One concession that was forced through, however, was that any new building had to be flat fronted. This was because the houses before the fire had floors that jutted out, allowing flames to jump more easily between buildings. It also meant that you were less likely to be covered in something nasty when people threw their waste out of top windows.


The Blitz

For a period of eight months in 1940 and 1941, London came under a sustained bombing campaign by the Nazi Luftwaffe. The result was around 43,00 dead Londoners, 100,00 plus wounded, a brutalised city and a highly hacked off Fuhrer who had been promised the capitulation of London by Hermann Göring, the head of the Luftwaffe.

It’s safe to say Herman was probably not flavour of the month after this.

It took London decades to recover with many bomb sites lasting into the 1970’s or later (we’re still finding unexploded bombs on a fairly regular basis during building and excavation work.)


Modern Day

The city today is a district covered in sky towers of glass and metal. After the big bang of 1986, American banks took up residence in the city, creating one of the world’s leading financial hubs. Today it has to compete with Canary wharf in the east of the city for business but it’s still going strong and showing no signs of slowing down after a millennia of growth.

The Anglo-Saxon Period

For the next four hundred years London fell in to disrepair (mostly, it has to be said, because of the Vikings). That was until it was occupied by Alfred the Great in 886 (much to the Vikings annoyance). Alfred redesigned the street plan and restored the quays before handing it over to his son-in-law Earl Aethelred of Mercia. This period also foreshadows the establishment of the kingdom of England.

Over the next two hundred years the Saxon kings ruled over England first from London then Winchester. All through this time London grew steadily richer as trade and moneylending flourished. That was until William of Normandy decided he wanted in on the action.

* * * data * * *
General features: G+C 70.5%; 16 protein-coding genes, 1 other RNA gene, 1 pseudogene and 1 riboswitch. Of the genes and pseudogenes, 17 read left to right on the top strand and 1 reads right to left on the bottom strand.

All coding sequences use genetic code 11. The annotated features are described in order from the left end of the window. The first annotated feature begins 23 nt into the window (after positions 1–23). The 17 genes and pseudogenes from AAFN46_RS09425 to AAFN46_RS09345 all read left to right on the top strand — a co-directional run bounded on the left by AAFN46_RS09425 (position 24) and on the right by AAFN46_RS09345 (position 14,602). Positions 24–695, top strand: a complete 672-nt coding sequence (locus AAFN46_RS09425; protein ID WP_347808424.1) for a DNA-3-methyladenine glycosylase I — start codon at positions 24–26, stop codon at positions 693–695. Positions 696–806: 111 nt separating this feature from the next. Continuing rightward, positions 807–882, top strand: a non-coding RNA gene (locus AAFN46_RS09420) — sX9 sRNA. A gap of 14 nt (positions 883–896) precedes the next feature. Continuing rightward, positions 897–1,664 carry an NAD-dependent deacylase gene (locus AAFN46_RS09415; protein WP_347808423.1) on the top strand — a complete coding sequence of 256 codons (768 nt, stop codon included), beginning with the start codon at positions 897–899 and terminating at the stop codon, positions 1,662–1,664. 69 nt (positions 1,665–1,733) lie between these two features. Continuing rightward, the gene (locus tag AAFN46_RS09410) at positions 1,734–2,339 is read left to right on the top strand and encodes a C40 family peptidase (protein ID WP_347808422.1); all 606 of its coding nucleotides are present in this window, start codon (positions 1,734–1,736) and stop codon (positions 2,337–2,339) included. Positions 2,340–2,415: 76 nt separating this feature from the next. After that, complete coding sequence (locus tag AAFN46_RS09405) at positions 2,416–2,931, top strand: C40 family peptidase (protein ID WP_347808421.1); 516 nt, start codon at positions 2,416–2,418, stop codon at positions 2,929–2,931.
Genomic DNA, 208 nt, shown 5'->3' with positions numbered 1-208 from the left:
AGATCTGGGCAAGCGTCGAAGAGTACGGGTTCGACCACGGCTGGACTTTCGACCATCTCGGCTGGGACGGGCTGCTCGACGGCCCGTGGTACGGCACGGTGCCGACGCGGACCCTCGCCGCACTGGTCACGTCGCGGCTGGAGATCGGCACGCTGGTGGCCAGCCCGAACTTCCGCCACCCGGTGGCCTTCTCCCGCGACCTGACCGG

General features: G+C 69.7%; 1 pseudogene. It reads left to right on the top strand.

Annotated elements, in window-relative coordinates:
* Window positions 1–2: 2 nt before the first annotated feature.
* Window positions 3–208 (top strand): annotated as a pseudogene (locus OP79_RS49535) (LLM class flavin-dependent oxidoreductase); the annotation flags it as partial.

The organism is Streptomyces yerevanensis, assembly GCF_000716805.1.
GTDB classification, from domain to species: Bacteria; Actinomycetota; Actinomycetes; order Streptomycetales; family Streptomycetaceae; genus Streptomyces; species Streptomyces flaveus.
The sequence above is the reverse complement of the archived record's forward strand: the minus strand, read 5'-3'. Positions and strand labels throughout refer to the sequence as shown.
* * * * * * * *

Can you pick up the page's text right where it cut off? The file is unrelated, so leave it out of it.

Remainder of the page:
Alfred the Great: Better at fighting than he was at cooking.

The Roman City

The City was established in around 47AD by merchants who realised they had a captive audience of Romans crossing the newly built London Bridge and promptly started selling them food and clothing at vastly inflated prices. This is a tradition still in force today as can be seen on any station concourse in London.

The City was also a target many times over this period. In around 60AD Boudicca, the leader of the Iceni tribe from east Anglia laid waste to the City in revenge for the violation of her daughters. Apparently no one thought to build a wall to keep out raiders, a pretty serious oversight all things considered.

This was, however, corrected when the City was rebuilt as a planned settlement shortly after and elements of the old Roman wall can still be seen dotted around the city. From this point the City went from strength to strength. That was until the Romans left the British isles in 410AD. For the hundred years or so before that, the City had been under attack by Saxons, Picts and Scots, all of whom were less than happy with Roman rule and as time went by started to scent blood. After the romans left, the writing was on the wall for London and ultimately it fell to the raiders.

The story is interspersed with chapters from Emma’s past, telling what happened to her sister Lucy on a disastrous night ten years earlier, when Emma grudgingly takes her out for her fifteenth birthday. There is an argument, followed by a car crash and Lucy is killed whilst Taryn is also injured. This is the event that causes Emma to arrive at the twilight world after her death.

The City of London

For the first fifteen hundred years of its existence, the City of London was London. Since then London has expanded so that the City became a small area that still holds city status in its own right.

The city’s southern boundary was always the Southwark end of London Bridge (which was the point at which the fun started for most Londoners as this was where you were allowed to drink, go to theatres such as the Globe, the Swan and the Rose and generally make merry, all things banned by the Corporation of London within the City), hence Emma having to pass over to her old world prior to her arriving at that point.